Beginner's tutorial and poor attempt at classes


#1

Hi all

I just started with Ruby (yesterday actually). Have been reading the
amazing Poignant Guide, and also a couple of other very basic
tutorials. From one of these I wrote an example class, now my
knowledge of Ruby has expanded a little I tried to rewrite the class
to be even better. I thought that the method “setme” would allow the
@numberShowing to be changed to any number between 1 and 6… but
obviously not…?

#/usr/bin/env ruby

class Die
def initialize
roll
end

def roll
@numberShowing = 1 + rand(6)
end
def showing
@numberShowing
end

def setme value
if value === 1…6
@numberShowing = value
else
puts “A dice has only six sides!”
end
end

end

Best regards

Gabriel D.

removed_email_address@domain.invalid


#2

Hi –

On Thu, 2 Aug 2007, Gabriel D. wrote:

#/usr/bin/env ruby
@numberShowing
end
You’ve got the === backwards; you want:

if (1…6) === value

or

if (1…6).include?(value)

Here’s a little rewrite, using a reader attribute to streamline the
retrieval of the die’s number:

class Die
attr_reader :number

def initialize
roll
end

def roll
self.number = rand(6) + 1
end

def number=(value)
if (1…6).include?(value)
@number = value
else
puts “A die has only six sides!”
end
end
end

With this, you can do things like:

die = Die.new
puts die.number
die.roll
puts die.number
die.number = 20 # A die has only six sides!

You could also make the number= method private, to discourage (though
not entirely prevent, since private doesn’t do that) people from
setting the number manually.

David


#3

On 2 Aug 2007, at 15:18, removed_email_address@domain.invalid wrote:

class to be even better. I thought that the method “setme” would

else
or

if (1…6).include?(value)

Thank you very much, these work a treat! I’ve got to now ask the
inevitable question - why do they work? What difference does it make
which side the things being compared are? I’m sure I’ll come across
the answer myself as I continue to get better with Ruby, but I’d be
glad of an explanation sooner :slight_smile:

end
You could also make the number= method private, to discourage (though
not entirely prevent, since private doesn’t do that) people from
setting the number manually.

An interesting rewrite and no-doubt far superior. I still struggling
with trying to identify the differences between self.???, @, and @@.
As far as Python goes I’d say I understand most all of Python’s ways
of dealing with classes, these Ruby ones… are gonna take some
time! Thanks again for your fast and comprehensive reply, it’s much
appreciated.

Gabriel D.

removed_email_address@domain.invalid


#4

Alle giovedì 2 agosto 2007, Gabriel D. ha scritto:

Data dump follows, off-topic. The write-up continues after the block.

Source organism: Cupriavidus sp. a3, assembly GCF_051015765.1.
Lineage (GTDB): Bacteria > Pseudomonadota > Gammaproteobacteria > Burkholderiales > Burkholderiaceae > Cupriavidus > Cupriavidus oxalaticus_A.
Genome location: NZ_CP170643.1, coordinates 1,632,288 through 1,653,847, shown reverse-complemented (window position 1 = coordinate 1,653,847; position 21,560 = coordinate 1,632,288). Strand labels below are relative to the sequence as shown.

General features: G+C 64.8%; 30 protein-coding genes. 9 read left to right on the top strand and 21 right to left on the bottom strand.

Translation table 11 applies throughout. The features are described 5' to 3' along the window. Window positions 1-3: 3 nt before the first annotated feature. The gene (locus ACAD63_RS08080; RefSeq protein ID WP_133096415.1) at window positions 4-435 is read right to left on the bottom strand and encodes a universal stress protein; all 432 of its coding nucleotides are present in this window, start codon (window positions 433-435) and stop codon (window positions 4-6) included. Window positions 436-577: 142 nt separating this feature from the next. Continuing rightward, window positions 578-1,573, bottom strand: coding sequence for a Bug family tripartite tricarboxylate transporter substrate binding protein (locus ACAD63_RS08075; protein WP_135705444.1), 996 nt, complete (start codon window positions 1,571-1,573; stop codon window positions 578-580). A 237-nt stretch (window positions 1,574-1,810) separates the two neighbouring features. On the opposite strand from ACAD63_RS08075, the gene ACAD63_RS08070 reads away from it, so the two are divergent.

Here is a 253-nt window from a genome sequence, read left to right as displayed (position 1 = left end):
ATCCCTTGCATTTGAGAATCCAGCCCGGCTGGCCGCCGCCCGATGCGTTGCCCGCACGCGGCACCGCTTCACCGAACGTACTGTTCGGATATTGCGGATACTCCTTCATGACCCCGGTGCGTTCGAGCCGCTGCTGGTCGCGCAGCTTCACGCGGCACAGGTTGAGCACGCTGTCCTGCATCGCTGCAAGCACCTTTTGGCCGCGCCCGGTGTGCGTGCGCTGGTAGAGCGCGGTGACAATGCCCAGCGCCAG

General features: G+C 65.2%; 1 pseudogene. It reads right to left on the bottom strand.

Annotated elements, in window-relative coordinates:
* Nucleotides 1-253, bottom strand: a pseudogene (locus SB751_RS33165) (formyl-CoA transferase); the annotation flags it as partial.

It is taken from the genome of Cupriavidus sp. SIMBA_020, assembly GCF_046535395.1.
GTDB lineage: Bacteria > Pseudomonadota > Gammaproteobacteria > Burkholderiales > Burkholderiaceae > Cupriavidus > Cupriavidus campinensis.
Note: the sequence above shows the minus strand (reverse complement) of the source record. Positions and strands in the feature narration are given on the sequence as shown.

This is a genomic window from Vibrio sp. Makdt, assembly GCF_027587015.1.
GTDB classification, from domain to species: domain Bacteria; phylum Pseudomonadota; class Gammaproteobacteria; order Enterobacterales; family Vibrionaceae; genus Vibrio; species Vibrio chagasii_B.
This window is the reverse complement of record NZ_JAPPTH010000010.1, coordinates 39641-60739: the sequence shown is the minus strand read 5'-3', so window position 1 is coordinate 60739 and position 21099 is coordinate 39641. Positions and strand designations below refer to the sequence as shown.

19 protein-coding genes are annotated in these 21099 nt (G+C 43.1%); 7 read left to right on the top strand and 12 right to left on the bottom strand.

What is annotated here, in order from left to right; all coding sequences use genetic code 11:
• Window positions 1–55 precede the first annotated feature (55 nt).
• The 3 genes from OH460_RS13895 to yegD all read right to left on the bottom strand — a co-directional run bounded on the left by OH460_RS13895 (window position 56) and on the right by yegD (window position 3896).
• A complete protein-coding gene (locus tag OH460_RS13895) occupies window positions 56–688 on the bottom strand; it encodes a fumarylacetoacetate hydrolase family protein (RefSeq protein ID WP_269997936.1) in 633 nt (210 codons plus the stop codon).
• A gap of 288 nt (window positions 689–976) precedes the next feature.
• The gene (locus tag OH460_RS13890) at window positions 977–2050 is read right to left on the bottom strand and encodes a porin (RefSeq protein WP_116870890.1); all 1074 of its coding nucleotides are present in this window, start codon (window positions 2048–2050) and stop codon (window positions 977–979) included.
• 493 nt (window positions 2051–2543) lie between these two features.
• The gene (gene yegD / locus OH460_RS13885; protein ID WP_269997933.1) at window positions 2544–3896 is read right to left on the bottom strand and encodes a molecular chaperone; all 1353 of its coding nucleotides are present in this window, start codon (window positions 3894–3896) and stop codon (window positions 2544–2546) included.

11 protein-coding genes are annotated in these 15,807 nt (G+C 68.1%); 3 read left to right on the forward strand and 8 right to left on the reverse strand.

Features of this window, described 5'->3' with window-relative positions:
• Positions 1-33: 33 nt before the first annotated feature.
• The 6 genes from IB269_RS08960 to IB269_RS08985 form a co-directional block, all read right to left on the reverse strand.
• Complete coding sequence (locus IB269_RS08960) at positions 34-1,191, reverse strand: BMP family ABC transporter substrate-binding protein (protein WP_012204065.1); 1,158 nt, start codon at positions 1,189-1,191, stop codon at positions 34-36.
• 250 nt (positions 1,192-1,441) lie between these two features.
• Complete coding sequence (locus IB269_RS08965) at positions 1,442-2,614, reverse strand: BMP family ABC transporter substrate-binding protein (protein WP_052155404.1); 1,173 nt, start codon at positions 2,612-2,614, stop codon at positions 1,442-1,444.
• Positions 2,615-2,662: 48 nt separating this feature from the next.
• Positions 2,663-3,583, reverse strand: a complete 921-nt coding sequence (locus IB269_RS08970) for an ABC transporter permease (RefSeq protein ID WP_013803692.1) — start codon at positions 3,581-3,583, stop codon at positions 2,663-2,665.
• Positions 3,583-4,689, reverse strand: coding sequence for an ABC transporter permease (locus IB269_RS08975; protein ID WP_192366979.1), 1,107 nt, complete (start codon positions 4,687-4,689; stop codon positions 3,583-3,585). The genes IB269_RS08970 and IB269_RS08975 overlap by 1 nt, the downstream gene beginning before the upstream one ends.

Thank you very much, these work a treat! I’ve got to now ask the
inevitable question - why do they work? What difference does it make
which side the things being compared are? I’m sure I’ll come across
the answer myself as I continue to get better with Ruby, but I’d be
glad of an explanation sooner :slight_smile:

When ruby sees an operator, for instance a + b, it calls the
corresponding
method of the first operand, the one on the left, passing the second
operand
as argument. So, a + b becomes:

a.+(b)

So the line

value === (1…6)

becomes

value.===((1…6))

value is an integer, so its === method returns true if the other operand
is a
number with the same value (at least, I think it does, since I haven’t
been
able to find any documentation on it). Instead, the line

(1…6) === value

becomes

(1…6).===(value)

and the === method of class range returns true if its argument is an
element
of the range itself.

Another situation in which the order of the operands matters, is, for
example,
when multiplying a string and a number:

‘a’ * 2 # this means ‘a’.*(2)

returns the string ‘aa’, since the method * of class string returns a
string
containing a number of copies of the receiver. On the other hand,

2 * ‘a’ # this means 2.*(‘a’)

raises an exception, since the method * for a number only performs
number
multiplication.

I hope this helps

Stefano


#5

Gabriel D. wrote:

I still struggling
with trying to identify the differences between self.???, @, and @@.

Gabriel -

I’ll take a crack at trying to help you with these symbols.

@ - this designates an instance variable within an object. The value of
this variable differs between instances of the same class.

@@ - this is a class variable. The value of this variable is the same
between ALL instances of the same class.

self.* - this is used to declare class methods. You call these methods
directly on a class rather than using a instance of a class.

Below is a little irb session to demonstrate things a bit more:

irb(main):001:0> class Foo
irb(main):002:1> def initialize
irb(main):003:2> @inst = 0
irb(main):004:2> @@cls = 0
irb(main):005:2> end
irb(main):006:1> def increment_instance
irb(main):007:2> @inst += 1
irb(main):008:2> end
irb(main):009:1> def increment_class
irb(main):010:2> @@cls += 1
irb(main):011:2> end
irb(main):012:1> def print_stats
irb(main):013:2> puts “class var: #{@@cls}, instance var: #{@inst}”
irb(main):014:2> end
irb(main):015:1> def self.say_hello
irb(main):016:2> puts “Hello from a class method!”
irb(main):017:2> end
irb(main):018:1> end
=> nil
irb(main):019:0>
irb(main):020:0* one_foo = Foo.new